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acquaintance agreeable allied sins amusements appear avoid ball ball-room barristers Beau Brummell Beau Nash beauty better Bishop of Bayeux blue-stocking carriage carve certainly conversation custom dance daughters dignity dinner dinner-party drawing-room dress drink elegant England English epicure etiquette fashion feel flowers fork France French gentleman give graceful guests habit hair hand head heart host hostess introduced invite Lady Morgan lady's legs less London look mamma manners marriage married mind morning morning dress never once party Paterfamilias perhaps person polka-mazurka present day quadrille rank respect round round dances rule scarcely Schottische servant slices smile smoke society speak style talk tarlatane taste tell thing thought timate tion unless vulgar walk waltz wear well-bred wine woman women worn young lady
Page 361 - Distrust the condiment that bites so soon; But deem it not, thou man of herbs, a fault To add a double quantity of salt; Four times the spoon with oil of Lucca crown, And twice with vinegar procured from town; And lastly o'er the flavoured compound toss A magic soupcon of anchovy sauce.
Page 36 - There are two sorts of good company ; one, which is called the beau monde, and consists of those people who have the lead in Courts, and in the gay part of life ; the other consists of those who are distinguished by some peculiar merit, or who excel in some particular and valuable art or science.
Page 413 - It perhaps requires more virtues to make a good husband or wife than what go to the finishing any the most shining character whatsoever.
Page 338 - This form has often been denounced as a falsehood, but a lie is no lie unless intended to deceive ; and since the words are universally understood to mean that you are engaged, it can be no harm to give such an order to a servant. But, on the other hand, if the servant once admits a visitor within the hall, you should receive him at any inconvenience to yourself.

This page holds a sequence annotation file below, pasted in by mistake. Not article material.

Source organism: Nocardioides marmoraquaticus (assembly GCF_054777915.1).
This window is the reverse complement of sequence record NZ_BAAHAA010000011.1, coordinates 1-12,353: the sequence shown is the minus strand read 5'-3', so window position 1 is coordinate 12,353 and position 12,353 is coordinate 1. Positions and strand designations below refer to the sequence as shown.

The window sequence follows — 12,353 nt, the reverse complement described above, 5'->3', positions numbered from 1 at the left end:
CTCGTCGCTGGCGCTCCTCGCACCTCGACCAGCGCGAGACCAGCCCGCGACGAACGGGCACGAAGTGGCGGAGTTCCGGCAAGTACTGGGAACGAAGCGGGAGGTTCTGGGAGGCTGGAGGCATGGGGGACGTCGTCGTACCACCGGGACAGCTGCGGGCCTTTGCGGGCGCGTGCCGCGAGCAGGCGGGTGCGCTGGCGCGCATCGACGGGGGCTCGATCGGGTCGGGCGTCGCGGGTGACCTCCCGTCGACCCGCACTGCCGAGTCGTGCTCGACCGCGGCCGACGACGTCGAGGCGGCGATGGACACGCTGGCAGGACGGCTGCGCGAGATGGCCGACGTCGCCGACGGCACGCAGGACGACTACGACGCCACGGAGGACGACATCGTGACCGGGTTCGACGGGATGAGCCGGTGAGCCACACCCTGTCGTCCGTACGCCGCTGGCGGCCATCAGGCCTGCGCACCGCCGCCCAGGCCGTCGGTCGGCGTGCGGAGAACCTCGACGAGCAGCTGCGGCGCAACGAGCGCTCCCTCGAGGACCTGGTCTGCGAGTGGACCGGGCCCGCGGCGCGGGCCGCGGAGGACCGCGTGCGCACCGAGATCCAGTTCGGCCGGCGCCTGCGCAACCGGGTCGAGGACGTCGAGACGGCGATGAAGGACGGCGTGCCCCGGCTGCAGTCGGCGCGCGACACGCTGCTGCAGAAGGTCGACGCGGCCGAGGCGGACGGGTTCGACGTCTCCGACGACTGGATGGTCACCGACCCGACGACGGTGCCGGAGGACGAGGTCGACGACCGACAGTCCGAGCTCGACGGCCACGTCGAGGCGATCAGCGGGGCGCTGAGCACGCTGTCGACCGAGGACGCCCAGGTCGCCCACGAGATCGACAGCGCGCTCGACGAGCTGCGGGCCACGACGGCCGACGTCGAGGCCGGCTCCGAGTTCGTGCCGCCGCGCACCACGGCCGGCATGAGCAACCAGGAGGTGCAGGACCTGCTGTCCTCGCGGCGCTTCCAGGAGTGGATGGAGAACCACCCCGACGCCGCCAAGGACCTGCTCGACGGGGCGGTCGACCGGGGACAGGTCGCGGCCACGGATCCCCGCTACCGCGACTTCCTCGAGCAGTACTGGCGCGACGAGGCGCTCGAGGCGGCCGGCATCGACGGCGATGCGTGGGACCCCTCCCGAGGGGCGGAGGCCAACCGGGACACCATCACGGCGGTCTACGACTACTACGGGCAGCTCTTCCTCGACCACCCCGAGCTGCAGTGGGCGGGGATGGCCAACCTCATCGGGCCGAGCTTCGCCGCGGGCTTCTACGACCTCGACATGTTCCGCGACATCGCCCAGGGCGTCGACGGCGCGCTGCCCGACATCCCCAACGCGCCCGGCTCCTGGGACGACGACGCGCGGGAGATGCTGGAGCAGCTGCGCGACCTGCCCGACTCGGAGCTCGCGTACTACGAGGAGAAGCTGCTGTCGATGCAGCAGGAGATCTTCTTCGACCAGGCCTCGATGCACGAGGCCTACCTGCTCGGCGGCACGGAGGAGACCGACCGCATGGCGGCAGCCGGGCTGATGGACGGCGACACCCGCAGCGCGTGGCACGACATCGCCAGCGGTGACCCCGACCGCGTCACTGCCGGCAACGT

Page 390 - ... with a huge gash on his cheek, or his arm in a sling, a few days after a ball. " Friendship, it appears, can be let out on hire. The lady who was so very amiable to you last night, has a right to ignore your existence to-day. In fact, a ball room acquaintance rarely goes any farther, until you hav.e met at more balls than one. In the same way a man cannot, after being introduced to a young lady to dance with, ask her to do so more than twice in the same evening. A man may dance four or even five...
Page 185 - The Princess Henrietta is very pretty, but much below my expectation; and her dressing of herself with her hair frized short up to her ears, did make her seem so much the less to me. But my wife standing near her with two or three black patches on, and well dressed, did seem to me much handsomer than she.
Page 376 - I have often told you) is always and everywhere the same: but the modes of them vary, more or less, in every country; and an easy and genteel conformity to them, or rather the assuming of them at proper times and in proper places, is what particularly constitutes a man of the world, and a wellbred man.
Page 322 - A respectful bow should always accompany the words of salutation. FOREIGNERS' SALUTATIONS. Foreigners are given to embracing. In France and Germany the parent kisses his grown-up son on the forehead, men throw their arms around the necks of their friends, and brothers embrace like lovers. It is a curious sight to Americans, with their natural prejudices against publicity in kissing. SALUTATIONS ON THE STREET.
Page 327 - The etiquette of handshaking is simple. A man has no right to take a lady's hand until it is offered. He has even less right to pinch or retain it. Two ladies shake hands gently and softly. A young lady gives her hand, but does not shake a gentleman's unless she is his friend. A lady should always rise to give her hand; a gentleman, of course, never dares to do so seated. On introduction in a room a married lady generally offers her hand ; a young lady, not. In a ballroom, where the introduction...